The classes with McRae honed Nicholson’s dance skills so well, that when Sybil Shearer—modern dance maverick and another giant in the Chicago dance community—saw Toby in a show at Northwestern, she came backstage to ask him to be in her company.
Nicholson agreed. In the 20 years that followed, so did dozens of shows in summer stock with Herb Roger’s Music Theatre in Highland Park. He appeared in Guys and Dolls with Tony Bennett and in The Music Man with Van Johnson, among other shows. And he met his wife Juanita, (also a dancer in the company.) In 1961, Shearer handed the reigns to the Winnetka branch of her school over to Toby and it became the Toby Nicholson School of Dance and Musical Theater, meeting at the Winnetka Community House. During this period, Nicholson also met Bill Peterman, the head of performing arts at New Trier. “At that time, there were no dance classes for boys at New Trier. So Bill asked me to get a teaching certificate so that I could teach the boys. Being hired at New Trier meant I could teach both theater and dance. And part of the deal was that I would choreograph the school’s musical. I thought, “This is so fine—I’m in heaven.”
At New Trier, Nicholson taught hundreds of students and directed, choreographed and/or did sets for about 100 plays, developing relationships and bonds that have endured. “I never met a kid I didn’t like,” says Nicholson, whose easygoing personality and belief in theater as a medium for the development of young people has never waned.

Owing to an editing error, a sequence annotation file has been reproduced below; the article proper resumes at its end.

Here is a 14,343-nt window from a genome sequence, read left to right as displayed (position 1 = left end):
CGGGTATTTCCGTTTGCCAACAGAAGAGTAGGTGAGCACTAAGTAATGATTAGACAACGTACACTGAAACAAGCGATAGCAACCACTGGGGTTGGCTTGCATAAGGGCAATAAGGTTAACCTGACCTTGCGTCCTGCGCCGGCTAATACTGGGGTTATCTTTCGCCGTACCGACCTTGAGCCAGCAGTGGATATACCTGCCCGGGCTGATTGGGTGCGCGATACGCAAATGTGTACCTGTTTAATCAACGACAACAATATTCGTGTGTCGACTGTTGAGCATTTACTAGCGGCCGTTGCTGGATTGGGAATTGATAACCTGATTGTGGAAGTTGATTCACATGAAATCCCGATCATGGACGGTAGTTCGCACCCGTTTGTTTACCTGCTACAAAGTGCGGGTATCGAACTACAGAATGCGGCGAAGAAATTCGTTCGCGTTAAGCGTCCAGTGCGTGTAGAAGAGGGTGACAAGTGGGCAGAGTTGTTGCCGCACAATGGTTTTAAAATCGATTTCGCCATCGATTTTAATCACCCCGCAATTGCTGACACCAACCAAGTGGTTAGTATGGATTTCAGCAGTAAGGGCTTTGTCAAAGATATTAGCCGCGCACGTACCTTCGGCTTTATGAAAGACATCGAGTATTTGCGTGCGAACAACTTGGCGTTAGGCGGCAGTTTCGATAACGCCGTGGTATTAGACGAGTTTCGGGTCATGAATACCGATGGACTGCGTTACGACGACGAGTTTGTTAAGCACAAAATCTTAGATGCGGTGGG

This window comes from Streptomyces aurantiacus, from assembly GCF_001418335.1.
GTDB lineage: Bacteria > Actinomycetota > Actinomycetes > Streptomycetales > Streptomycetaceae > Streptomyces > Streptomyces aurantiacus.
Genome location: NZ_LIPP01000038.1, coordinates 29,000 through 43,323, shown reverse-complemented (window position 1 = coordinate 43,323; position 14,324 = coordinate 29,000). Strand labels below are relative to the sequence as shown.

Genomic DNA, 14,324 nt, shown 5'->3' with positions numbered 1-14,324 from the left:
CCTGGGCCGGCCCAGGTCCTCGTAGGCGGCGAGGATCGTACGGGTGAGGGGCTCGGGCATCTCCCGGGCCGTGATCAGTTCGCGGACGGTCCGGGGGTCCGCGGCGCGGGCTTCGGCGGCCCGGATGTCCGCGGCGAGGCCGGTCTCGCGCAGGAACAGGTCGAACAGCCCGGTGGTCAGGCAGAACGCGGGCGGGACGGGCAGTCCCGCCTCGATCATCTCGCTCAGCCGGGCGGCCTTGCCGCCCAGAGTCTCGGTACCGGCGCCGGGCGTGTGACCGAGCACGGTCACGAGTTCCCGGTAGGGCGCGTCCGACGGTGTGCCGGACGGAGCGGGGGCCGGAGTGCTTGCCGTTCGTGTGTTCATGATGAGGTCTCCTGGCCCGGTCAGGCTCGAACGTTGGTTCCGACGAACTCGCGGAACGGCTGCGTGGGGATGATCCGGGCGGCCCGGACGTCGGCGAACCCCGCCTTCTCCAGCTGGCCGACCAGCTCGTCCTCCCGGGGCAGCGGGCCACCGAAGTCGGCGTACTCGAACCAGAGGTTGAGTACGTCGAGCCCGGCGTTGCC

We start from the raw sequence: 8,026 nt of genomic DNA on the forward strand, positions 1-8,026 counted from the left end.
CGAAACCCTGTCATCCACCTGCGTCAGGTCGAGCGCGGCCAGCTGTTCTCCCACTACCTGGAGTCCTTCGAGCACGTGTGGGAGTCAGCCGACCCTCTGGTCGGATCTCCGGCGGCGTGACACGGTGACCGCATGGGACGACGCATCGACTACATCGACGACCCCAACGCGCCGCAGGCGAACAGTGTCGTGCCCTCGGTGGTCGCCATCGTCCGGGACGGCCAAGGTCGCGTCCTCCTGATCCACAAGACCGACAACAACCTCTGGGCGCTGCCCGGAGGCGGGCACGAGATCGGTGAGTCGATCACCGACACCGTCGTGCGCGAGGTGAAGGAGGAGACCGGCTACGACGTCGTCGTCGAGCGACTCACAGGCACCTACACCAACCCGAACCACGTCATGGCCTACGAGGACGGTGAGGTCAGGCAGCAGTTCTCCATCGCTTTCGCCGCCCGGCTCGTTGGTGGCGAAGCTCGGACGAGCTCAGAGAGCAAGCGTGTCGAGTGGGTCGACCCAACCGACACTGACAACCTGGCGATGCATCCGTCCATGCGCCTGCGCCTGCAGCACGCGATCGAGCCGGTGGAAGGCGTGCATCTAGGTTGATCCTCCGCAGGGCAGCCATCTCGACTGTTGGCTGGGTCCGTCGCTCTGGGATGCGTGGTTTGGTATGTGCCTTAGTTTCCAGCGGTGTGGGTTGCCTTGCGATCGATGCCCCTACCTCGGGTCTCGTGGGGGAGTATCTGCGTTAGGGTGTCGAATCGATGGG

“I’m kind of a Pollyanna type,” he says: “I think theater is good for all kids. Many come because they may feel lost, that they don’t fit in, or don’t yet know what their niche is. I always do my best to provide a secure base for the kids. I did at New Trier, and I do now at CTW. Working with the children, I really get to know them, their parents, their families … we become very close.”
As testament to those bonds, the production of A Christmas Carol that Nicholson puts on every other year at Community House of Winnetka, is largely cast with Nicholson’s former students. This year, for example, Tim Walsh, a Nicholson protégé, stars as Scrooge. And Nicholson’s son Christopher, is back in the role of Fred.
Working with longtime musical collaborator Bob Bowker, the Christmas Carol Nicholson has crafted for this year’s performance, stays true to Dickens’ classic tale. “I worked very hard to stick with the story,” says Nicholson. “The only tangents I go on are expanding scenes from the book that work very well as dances,” he says.
Among these? A fanciful ice dance built on a scene in the story where Bob Cratchit skates with kids, and spooky choreography capturing the sky full of spirits Scrooge sees through his window.
“I never get tired of doing this,” Nicholson sums, on his way to another rehearsal. “I really am doing everything I enjoy, and I plan to keep at it as long as I can.”
Toby Nicholson’s original production of Charles Dickens’ A Christmas Carol is being presented at The Community House of Winnetka at 3 p.m. and 7 p.m. on Saturday, December 7 and at 1 p.m. and 4 p.m. on Sunday, December 8. For tickets, visit mycommunityhouse.org.